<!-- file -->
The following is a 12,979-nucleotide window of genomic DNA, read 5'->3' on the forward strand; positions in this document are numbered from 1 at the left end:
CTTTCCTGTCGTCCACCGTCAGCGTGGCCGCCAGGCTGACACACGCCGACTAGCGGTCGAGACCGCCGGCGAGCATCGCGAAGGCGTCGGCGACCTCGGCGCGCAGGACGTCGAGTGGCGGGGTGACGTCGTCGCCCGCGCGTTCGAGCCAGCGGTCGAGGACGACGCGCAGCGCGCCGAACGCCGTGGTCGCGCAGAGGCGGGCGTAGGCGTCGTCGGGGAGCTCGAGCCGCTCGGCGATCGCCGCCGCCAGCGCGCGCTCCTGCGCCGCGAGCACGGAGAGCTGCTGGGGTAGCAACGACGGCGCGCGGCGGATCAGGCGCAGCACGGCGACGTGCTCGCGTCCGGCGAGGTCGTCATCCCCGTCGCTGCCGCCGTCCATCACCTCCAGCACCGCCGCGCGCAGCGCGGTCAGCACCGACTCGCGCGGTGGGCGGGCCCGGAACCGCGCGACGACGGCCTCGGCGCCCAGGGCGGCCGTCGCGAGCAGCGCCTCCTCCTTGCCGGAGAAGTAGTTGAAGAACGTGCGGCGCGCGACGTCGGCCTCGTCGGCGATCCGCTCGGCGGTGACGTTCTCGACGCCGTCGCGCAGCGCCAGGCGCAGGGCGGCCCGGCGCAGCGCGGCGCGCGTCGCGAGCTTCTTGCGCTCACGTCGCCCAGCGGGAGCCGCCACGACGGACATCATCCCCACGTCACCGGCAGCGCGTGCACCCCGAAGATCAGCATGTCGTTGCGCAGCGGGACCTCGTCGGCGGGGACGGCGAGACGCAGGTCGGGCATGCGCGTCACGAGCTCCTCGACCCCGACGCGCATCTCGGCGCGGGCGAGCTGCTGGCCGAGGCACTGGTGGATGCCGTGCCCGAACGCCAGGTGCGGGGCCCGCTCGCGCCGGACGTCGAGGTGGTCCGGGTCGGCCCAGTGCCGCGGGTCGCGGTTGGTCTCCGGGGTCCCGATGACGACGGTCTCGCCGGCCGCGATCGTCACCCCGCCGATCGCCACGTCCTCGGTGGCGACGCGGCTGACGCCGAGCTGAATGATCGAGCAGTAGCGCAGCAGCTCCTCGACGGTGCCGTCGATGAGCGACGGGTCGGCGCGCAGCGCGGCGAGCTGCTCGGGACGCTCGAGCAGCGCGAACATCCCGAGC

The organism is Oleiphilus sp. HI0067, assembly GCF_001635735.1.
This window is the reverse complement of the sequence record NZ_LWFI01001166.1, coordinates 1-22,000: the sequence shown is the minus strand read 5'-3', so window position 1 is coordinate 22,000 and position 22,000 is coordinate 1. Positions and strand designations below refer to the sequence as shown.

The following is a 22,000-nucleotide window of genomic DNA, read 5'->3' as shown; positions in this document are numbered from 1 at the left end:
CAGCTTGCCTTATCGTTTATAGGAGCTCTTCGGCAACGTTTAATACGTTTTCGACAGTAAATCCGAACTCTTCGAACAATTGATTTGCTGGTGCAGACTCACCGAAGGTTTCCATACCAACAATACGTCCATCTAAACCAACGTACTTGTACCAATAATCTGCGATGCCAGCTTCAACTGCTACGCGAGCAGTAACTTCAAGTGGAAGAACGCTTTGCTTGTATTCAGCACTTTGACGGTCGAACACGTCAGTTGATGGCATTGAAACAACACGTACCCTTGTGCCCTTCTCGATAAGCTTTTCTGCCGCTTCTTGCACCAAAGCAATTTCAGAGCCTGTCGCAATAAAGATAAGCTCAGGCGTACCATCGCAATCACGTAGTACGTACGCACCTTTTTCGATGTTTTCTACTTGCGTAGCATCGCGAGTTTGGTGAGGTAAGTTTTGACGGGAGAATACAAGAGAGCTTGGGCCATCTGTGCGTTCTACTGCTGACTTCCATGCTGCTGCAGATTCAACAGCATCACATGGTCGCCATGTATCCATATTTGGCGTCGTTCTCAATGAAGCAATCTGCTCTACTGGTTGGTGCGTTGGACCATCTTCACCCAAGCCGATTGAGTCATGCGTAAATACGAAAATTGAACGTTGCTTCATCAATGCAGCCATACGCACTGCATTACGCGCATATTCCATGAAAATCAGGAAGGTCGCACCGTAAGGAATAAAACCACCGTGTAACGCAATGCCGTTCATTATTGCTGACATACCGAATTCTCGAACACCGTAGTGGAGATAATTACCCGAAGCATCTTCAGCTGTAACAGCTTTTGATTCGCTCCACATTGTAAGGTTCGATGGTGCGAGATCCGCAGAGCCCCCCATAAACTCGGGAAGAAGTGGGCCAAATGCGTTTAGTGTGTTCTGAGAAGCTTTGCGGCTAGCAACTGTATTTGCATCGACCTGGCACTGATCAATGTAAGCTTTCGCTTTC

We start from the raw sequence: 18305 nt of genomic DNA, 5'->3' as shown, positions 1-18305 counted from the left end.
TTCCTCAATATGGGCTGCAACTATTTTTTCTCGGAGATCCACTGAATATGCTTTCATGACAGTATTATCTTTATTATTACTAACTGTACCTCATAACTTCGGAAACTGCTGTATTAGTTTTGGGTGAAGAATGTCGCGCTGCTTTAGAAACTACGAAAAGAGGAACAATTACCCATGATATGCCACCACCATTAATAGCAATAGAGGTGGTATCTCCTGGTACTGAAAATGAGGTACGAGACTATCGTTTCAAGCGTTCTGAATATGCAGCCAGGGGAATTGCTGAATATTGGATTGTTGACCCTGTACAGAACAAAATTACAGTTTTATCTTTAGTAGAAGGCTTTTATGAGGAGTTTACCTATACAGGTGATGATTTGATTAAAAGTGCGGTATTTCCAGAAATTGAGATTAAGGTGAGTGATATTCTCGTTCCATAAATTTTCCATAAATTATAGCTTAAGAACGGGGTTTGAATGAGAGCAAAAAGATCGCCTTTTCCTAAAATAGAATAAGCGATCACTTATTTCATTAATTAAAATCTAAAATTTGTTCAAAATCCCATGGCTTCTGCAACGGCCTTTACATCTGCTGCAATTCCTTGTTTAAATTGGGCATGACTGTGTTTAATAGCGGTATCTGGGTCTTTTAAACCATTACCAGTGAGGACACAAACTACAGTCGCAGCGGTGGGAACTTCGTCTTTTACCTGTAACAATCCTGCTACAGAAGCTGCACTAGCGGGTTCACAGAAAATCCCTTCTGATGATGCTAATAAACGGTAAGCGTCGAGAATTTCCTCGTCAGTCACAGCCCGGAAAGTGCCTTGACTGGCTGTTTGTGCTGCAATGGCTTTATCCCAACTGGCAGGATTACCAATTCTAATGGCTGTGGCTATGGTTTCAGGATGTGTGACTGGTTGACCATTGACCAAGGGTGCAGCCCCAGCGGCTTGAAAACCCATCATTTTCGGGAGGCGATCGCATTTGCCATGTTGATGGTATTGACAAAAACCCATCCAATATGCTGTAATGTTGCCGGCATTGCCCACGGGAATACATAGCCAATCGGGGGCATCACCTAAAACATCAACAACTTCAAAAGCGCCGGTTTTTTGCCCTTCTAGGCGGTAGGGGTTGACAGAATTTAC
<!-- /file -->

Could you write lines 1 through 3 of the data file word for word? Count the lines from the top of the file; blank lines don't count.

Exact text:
The following is a 12,979-nucleotide window of genomic DNA, read 5'->3' on the forward strand; positions in this document are numbered from 1 at the left end:
CTTTCCTGTCGTCCACCGTCAGCGTGGCCGCCAGGCTGACACACGCCGACTAGCGGTCGAGACCGCCGGCGAGCATCGCGAAGGCGTCGGCGACCTCGGCGCGCAGGACGTCGAGTGGCGGGGTGACGTCGTCGCCCGCGCGTTCGAGCCAGCGGTCGAGGACGACGCGCAGCGCGCCGAACGCCGTGGTCGCGCAGAGGCGGGCGTAGGCGTCGTCGGGGAGCTCGAGCCGCTCGGCGATCGCCGCCGCCAGCGCGCGCTCCTGCGCCGCGAGCACGGAGAGCTGCTGGGGTAGCAACGACGGCGCGCGGCGGATCAGGCGCAGCACGGCGACGTGCTCGCGTCCGGCGAGGTCGTCATCCCCGTCGCTGCCGCCGTCCATCACCTCCAGCACCGCCGCGCGCAGCGCGGTCAGCACCGACTCGCGCGGTGGGCGGGCCCGGAACCGCGCGACGACGGCCTCGGCGCCCAGGGCGGCCGTCGCGAGCAGCGCCTCCTCCTTGCCGGAGAAGTAGTTGAAGAACGTGCGGCGCGCGACGTCGGCCTCGTCGGCGATCCGCTCGGCGGTGACGTTCTCGACGCCGTCGCGCAGCGCCAGGCGCAGGGCGGCCCGGCGCAGCGCGGCGCGCGTCGCGAGCTTCTTGCGCTCACGTCGCCCAGCGGGAGCCGCCACGACGGACATCATCCCCACGTCACCGGCAGCGCGTGCACCCCGAAGATCAGCATGTCGTTGCGCAGCGGGACCTCGTCGGCGGGGACGGCGAGACGCAGGTCGGGCATGCGCGTCACGAGCTCCTCGACCCCGACGCGCATCTCGGCGCGGGCGAGCTGCTGGCCGAGGCACTGGTGGATGCCGTGCCCGAACGCCAGGTGCGGGGCCCGCTCGCGCCGGACGTCGAGGTGGTCCGGGTCGGCCCAGTGCCGCGGGTCGCGGTTGGTCTCCGGGGTCCCGATGACGACGGTCTCGCCGGCCGCGATCGTCACCCCGCCGATCGCCACGTCCTCGGTGGCGACGCGGCTGACGCCGAGCTGAATGATCGAGCAGTAGCGCAGCAGCTCCTCGACGGTGCCGTCGATGAGCGACGGGTCGGCGCGCAGCGCGGCGAGCTGCTCGGGACGCTCGAGCAGCGCGAACATCCCGAGC

The organism is Oleiphilus sp. HI0067, assembly GCF_001635735.1.